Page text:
Sperm whales sighted by Irish Air Corp on 23/02/0726th Feb 2007 IWDG have been contacted by the Colum Lawlor of the Air Corp Maritime Squadron to report a pod of nine Sperm whales (Physeter macrocephalus), on 23 Feb 2007 at 11:44. The location was 54˚ 30.15 N and 12˚ 30.48 W, c101 miles west of the Mullet Peninsula in our deep shelf waters off the north-west. The observation took place during a routine offshore reconnaissance flight and superb images were secured of these, the largest of the toothed whale species.
Not surprisingly they were observed resting on the surface, a behaviour known as logging. Interestingly, they spent upwards of an hour on the surface and one of the images shows a whale defecating, which suggests the pod may have been resting after a prolonged feeding period. It is known that Sperm whales feed on both giant deep-water squid and a variety of fish species.
The waters in which the encounter was made were at the 3,000m contour, which is consistent with the depths preferred by this deep-diving species. These images were taken at an altitude of 800ft with a 70-200mm Nikon lens, while travelled at a speed of 150 knots. Although, we know from stranding records that Irish offshore waters provide suitable habitat for this species, we only receive infrequent, reliable records of sperm whales each year, which reflects their preference for our deep offshore waters.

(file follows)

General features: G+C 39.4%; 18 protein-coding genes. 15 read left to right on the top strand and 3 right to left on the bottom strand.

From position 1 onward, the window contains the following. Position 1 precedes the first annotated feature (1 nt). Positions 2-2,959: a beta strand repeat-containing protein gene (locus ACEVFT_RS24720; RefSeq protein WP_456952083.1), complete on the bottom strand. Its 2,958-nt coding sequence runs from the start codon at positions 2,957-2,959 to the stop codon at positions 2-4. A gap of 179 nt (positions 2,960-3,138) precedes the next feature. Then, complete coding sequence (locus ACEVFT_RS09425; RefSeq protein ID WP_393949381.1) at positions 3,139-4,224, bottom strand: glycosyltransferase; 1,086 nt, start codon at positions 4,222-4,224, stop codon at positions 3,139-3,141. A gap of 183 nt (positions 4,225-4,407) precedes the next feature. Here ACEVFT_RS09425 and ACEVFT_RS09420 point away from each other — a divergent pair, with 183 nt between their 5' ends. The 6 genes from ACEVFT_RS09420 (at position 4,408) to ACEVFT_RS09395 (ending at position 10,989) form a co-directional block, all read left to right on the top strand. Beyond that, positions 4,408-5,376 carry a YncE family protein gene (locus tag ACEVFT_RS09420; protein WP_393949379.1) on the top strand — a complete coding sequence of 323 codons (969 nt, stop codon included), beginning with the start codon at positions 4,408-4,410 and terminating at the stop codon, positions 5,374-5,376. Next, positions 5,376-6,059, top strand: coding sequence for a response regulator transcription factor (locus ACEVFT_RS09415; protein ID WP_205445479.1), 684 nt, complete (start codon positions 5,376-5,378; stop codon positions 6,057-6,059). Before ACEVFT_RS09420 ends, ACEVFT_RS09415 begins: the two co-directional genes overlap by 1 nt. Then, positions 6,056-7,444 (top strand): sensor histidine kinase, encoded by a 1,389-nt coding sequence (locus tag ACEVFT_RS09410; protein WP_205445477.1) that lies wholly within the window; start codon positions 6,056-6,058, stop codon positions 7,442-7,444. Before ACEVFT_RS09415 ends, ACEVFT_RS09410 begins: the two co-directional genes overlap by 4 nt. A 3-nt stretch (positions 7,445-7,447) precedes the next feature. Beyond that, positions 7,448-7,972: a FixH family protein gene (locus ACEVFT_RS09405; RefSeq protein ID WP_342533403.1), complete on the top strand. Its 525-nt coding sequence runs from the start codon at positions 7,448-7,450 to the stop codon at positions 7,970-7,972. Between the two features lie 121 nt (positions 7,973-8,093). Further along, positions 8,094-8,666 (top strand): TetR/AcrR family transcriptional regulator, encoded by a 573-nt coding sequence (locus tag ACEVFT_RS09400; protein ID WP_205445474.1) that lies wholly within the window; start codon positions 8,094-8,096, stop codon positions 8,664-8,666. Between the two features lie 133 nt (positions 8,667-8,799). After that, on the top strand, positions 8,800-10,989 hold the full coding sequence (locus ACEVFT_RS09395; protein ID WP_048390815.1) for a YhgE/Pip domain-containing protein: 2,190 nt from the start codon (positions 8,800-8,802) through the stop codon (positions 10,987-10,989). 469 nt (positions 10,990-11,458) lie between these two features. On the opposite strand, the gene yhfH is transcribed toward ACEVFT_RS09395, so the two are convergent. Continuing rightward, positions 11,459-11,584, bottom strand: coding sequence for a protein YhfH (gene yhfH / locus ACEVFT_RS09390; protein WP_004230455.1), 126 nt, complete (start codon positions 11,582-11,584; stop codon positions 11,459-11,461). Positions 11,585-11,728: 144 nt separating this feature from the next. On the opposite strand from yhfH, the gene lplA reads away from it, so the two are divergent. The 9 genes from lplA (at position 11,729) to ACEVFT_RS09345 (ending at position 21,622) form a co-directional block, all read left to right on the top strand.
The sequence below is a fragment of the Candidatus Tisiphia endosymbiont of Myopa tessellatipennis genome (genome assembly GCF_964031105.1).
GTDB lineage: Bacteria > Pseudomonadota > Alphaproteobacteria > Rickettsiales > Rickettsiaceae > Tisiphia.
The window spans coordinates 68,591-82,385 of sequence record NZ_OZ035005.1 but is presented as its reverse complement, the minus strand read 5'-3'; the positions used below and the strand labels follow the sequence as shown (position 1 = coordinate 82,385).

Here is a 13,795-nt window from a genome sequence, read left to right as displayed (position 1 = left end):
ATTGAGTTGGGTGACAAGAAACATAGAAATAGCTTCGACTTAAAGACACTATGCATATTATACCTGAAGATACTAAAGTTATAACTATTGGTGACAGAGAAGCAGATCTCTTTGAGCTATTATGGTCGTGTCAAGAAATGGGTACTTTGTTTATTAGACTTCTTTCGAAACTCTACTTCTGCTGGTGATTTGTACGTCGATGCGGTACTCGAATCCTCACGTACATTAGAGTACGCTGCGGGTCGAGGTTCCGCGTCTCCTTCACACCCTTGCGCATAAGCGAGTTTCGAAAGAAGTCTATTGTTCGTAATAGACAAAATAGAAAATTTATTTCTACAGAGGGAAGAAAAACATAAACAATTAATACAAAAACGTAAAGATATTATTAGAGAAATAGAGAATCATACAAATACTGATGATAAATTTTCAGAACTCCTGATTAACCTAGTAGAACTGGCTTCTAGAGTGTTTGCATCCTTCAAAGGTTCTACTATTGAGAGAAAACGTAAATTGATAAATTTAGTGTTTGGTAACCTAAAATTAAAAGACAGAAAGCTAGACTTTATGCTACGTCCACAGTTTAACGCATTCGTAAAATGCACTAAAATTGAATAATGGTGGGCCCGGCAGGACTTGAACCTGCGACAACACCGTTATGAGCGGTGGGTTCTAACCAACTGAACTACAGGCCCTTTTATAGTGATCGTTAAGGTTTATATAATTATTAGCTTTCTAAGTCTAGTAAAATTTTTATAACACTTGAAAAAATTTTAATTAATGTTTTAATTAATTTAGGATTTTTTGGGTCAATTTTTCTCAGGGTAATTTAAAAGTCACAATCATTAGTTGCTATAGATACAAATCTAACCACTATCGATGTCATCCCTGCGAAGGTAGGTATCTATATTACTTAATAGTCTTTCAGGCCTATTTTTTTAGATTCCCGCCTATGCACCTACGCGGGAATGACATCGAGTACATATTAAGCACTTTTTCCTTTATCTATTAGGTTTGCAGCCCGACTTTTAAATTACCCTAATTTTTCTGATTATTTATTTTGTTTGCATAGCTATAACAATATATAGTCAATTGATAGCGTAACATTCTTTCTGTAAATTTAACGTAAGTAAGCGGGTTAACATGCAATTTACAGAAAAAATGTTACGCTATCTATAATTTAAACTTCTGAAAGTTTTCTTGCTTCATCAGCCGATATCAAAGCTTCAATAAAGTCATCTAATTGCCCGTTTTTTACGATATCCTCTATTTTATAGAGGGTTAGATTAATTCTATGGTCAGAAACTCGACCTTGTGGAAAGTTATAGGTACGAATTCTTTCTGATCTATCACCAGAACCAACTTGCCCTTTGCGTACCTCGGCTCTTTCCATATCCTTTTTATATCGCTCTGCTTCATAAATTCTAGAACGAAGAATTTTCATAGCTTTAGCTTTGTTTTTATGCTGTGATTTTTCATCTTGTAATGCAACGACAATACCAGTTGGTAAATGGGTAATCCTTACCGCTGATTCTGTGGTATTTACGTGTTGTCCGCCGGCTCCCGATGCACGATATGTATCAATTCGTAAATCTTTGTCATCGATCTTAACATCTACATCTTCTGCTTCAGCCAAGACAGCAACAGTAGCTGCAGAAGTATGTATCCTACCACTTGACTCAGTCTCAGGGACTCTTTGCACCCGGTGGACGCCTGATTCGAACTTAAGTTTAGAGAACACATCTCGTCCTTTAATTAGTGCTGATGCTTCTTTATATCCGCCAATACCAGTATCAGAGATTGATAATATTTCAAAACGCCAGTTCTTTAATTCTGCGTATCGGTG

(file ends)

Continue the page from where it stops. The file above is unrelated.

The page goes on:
The timing of this report from the Irish Air Corp Maritime Squadron is fortuitous, as in the past week, IWDG have received funding from the Heritage Council Wildlife Grants, in support of the IWDG Whale Log Project; an ongoing collaboration between the IWDG and the Irish Air Corp. It is planned that IWDG will enter a Service Level Agreement with the Air Corp, which will enable IWDG personnel to join a monthly flight in offshore waters, where little cetacean monitoring of any kind is undertaken.
The IWDG wish to thank the Irish Air Corp, Maritime Unit, Casa 252 flight crew, and specifically Colum Lawlor for reporting the details of this wonderful encounter.
IWDG Sightings Co-ordinator
Post-script...... Go to European News section for the following sperm whale, article, which makes interesting reading given this sighting.
......"Sperm Whales return to the Mediterranean"
Italian scientists have discovered large numbers of sperm whales travelling past the south coast of Scicily
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